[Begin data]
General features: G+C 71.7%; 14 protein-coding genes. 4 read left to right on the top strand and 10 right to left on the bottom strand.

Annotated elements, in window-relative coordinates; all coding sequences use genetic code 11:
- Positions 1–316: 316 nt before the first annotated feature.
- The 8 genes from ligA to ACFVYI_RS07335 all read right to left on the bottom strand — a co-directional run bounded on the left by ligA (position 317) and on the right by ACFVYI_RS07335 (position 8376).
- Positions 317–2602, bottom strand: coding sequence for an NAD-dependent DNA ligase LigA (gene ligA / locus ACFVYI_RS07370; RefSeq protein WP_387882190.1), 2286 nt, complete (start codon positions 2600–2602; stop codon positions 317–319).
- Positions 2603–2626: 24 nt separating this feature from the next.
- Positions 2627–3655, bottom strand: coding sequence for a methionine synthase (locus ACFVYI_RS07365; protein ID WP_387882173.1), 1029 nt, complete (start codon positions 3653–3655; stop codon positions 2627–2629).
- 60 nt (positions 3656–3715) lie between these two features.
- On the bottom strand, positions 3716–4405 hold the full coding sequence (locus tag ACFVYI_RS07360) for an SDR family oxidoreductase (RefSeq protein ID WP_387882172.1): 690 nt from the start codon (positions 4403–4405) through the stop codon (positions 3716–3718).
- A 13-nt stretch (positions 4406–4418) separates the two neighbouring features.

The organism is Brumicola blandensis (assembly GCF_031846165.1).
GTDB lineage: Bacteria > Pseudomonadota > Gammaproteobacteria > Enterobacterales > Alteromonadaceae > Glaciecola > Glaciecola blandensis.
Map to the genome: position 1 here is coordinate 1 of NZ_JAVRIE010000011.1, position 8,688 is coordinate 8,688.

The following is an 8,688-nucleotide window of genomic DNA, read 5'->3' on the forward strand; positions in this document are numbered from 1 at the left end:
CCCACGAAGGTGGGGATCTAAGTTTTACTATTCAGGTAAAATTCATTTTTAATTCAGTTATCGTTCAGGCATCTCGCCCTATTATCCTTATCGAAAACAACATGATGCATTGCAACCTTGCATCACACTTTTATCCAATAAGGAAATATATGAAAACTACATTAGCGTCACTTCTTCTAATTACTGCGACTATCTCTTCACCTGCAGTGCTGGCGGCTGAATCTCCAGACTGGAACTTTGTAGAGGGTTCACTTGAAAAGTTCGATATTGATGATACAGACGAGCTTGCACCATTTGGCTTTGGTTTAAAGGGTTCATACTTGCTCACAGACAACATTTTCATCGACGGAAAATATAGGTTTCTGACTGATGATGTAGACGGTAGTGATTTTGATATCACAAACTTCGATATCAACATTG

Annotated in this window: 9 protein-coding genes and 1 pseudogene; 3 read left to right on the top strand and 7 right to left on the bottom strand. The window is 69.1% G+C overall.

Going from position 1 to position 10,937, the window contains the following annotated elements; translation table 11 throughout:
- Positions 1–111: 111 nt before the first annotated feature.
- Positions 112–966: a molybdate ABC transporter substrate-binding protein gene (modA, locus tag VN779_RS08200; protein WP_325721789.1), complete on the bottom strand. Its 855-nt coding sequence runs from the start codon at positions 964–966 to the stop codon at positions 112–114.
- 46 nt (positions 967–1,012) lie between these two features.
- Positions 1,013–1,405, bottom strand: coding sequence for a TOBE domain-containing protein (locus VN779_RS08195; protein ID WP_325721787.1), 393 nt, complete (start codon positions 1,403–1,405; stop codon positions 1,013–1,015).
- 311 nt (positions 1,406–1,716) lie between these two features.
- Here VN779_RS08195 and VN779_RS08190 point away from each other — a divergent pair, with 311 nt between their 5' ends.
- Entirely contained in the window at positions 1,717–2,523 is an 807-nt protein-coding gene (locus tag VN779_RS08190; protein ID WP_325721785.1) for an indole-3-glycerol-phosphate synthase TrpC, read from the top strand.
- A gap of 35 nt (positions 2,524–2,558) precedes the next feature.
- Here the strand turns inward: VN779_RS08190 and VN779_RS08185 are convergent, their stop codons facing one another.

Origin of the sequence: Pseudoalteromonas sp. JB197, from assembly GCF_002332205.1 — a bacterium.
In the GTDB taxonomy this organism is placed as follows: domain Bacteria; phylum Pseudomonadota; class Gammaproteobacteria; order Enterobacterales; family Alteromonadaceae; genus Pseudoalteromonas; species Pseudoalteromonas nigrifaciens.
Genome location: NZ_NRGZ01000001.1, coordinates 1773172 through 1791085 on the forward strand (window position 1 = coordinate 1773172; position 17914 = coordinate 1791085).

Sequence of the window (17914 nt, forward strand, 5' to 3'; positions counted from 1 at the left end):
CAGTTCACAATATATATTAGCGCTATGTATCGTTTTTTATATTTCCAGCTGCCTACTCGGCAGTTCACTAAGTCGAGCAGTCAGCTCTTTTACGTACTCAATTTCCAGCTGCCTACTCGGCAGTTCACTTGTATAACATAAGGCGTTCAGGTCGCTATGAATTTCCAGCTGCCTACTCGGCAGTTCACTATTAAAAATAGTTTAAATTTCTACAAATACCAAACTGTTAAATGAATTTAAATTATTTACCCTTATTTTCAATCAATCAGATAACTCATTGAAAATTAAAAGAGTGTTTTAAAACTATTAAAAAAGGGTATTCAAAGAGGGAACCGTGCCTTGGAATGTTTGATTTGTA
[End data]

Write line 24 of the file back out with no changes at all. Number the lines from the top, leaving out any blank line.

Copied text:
- Entirely contained in the window at positions 1,717–2,523 is an 807-nt protein-coding gene (locus tag VN779_RS08190; protein ID WP_325721785.1) for an indole-3-glycerol-phosphate synthase TrpC, read from the top strand.